Major Career Development Theories:
Again these include but are not limitedto:
Every person has a unique pattern of traits made up of their interests, values, abilities and personality characteristics, these traits cTrait-Factor Theory: The Trait-Factor theory of career developmentgoes as far back as the early 1900’s and is associated mostly stronglywith vocational theorists Frank Parsons and E.G. Williamson. Some of the basic assumptions that underlie this theory are:
objectively identified and profiled to represent anindividual’s potential
Every occupation is made up of factors requiredfor the successful performance of that occupation.These factors can be objectively identified andrepresented as an occupational profile
It is possible to identify a fit or match betweenindividual traits and job factors using a straight forwardproblem-solving/decision making process.
The closer the match between personal traits and job factors the greater the likelihood for successful jobperformance and satisfaction.
Trait-factor theory has been around for a long time and is still beingused by many career practitioners in one form or another. Many of theaptitude, personality and interest tests and occupational informationmaterials that emerged from this approach have evolved and remain inuse today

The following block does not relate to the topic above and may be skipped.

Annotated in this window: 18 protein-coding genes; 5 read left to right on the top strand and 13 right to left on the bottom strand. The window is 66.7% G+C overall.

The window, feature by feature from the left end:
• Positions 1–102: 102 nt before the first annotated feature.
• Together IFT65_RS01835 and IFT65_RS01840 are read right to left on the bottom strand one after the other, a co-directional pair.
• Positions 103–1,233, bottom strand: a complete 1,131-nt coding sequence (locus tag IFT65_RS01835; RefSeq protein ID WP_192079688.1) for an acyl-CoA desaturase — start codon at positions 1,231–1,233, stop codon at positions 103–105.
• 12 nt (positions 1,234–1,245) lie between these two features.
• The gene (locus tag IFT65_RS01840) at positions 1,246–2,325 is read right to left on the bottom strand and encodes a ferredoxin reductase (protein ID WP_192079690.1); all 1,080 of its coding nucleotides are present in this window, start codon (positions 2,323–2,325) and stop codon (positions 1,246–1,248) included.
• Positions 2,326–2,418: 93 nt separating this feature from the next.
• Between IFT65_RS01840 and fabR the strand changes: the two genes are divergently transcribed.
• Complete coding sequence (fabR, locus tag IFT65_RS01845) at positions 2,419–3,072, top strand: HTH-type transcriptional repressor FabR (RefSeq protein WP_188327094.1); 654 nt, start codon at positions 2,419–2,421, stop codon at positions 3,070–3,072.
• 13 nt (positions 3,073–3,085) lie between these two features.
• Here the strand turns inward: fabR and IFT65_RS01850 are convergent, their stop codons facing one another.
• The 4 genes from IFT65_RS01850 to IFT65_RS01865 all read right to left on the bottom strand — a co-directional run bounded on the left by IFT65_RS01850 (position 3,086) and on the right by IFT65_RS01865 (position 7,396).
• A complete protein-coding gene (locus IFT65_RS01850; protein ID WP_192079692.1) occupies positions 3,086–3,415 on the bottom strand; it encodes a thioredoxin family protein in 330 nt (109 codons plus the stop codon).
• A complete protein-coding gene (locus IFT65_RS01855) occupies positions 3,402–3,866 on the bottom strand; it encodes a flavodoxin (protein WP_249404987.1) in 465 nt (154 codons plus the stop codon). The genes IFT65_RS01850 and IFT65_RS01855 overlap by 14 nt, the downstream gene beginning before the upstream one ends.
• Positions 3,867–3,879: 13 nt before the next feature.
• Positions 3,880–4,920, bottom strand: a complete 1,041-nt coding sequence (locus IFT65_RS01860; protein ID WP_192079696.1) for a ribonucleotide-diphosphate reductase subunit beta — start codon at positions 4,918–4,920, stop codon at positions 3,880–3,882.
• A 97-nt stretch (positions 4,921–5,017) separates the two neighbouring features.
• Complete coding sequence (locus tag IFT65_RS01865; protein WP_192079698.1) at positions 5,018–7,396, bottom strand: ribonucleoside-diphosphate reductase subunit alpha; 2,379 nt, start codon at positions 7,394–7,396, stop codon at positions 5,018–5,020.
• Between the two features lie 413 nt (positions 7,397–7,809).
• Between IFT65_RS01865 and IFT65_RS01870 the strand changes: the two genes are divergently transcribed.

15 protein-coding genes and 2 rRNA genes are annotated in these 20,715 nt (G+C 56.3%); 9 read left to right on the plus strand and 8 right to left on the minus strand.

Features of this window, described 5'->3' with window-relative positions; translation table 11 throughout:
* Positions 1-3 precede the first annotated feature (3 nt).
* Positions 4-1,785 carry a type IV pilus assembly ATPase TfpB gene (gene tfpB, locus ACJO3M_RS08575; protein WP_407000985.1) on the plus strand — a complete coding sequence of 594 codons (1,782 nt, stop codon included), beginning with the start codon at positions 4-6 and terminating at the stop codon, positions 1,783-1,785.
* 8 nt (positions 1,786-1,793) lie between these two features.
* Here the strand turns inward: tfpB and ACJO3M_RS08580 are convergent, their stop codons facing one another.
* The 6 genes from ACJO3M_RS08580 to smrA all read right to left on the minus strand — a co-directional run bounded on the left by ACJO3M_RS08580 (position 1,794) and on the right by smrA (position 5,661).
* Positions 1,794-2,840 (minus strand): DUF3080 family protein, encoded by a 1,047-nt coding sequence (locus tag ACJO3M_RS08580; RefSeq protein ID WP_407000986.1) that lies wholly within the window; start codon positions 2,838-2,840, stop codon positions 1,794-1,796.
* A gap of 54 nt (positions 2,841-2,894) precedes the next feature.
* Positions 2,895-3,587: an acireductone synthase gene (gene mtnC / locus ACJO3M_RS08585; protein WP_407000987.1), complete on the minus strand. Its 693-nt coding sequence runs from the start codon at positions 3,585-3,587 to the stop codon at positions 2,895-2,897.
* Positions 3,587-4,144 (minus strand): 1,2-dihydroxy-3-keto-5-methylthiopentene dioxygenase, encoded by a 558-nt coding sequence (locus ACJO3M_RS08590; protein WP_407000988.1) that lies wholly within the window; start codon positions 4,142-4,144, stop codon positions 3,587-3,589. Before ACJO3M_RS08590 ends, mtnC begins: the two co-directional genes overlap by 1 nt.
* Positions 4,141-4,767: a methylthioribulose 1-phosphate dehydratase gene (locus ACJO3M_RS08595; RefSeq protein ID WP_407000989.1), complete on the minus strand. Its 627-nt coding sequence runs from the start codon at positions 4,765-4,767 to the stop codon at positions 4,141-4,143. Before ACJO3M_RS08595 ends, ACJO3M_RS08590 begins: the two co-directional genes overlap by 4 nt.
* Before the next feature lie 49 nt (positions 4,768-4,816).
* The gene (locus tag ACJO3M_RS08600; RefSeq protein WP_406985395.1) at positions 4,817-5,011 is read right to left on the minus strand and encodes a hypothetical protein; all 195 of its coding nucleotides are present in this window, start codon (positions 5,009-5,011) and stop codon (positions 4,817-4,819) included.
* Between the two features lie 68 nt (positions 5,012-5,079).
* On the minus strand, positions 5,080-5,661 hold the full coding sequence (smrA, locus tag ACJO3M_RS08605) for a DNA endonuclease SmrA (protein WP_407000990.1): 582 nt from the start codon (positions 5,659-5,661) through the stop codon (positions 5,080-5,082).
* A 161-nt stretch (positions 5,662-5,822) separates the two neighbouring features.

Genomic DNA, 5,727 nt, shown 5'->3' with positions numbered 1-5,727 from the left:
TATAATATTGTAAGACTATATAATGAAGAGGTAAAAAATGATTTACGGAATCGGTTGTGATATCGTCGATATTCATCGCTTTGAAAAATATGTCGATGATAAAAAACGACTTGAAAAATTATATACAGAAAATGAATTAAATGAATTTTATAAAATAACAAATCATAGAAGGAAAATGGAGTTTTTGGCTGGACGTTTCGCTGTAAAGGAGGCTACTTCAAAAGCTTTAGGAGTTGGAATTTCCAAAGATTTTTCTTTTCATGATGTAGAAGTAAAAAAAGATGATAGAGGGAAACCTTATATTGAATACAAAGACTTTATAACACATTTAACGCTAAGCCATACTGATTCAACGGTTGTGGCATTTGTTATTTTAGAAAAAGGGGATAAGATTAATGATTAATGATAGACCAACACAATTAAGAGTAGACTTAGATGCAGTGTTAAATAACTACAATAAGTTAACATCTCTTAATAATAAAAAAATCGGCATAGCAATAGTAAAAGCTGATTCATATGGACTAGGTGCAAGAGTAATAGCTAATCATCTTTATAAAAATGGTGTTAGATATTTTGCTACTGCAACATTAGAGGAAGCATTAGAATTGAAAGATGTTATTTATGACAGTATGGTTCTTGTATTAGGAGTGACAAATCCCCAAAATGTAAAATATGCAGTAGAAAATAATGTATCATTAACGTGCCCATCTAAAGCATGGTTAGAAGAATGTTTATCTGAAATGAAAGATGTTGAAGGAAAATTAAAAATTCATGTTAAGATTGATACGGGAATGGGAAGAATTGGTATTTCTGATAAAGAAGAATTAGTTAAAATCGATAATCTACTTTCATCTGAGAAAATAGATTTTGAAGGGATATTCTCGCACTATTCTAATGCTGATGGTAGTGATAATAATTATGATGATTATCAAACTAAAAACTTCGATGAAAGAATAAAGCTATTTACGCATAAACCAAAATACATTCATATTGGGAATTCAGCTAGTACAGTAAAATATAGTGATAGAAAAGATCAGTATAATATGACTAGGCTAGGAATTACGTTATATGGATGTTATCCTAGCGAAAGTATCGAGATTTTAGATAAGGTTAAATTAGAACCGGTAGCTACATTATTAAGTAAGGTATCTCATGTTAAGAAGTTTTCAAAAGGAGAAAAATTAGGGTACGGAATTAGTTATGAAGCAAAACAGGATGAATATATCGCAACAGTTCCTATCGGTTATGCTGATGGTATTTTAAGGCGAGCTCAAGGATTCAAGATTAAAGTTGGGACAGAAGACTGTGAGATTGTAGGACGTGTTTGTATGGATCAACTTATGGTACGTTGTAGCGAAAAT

(e.g.,True Colors, General Aptitude Test Battery, Data- People-Things Interest Test
, occupational profiles and the ever expanding computer-based career guidance programs).
Holland’s Career Typology Theory
: An off-shoot of the trait-factor theory can be seen in the work of John Holland. Like the trait-factor approach, Holland’s Career Typology focuses on individualcharacteristics and occupational task. Holland’s theory expanded theconcept of personality types and posited that:
Personalities fall into six broad categories:realistic, investigative, artistic, social, enterprising andconventional (often referred to as RIASEC).
Since certain personalities are attracted to certain jobs, the work environments then reflect this personalityand can be clustered into six similar populations(RIASEC)
Although each individual is made up of all sixtypes, one type is usually dominant. Most personalities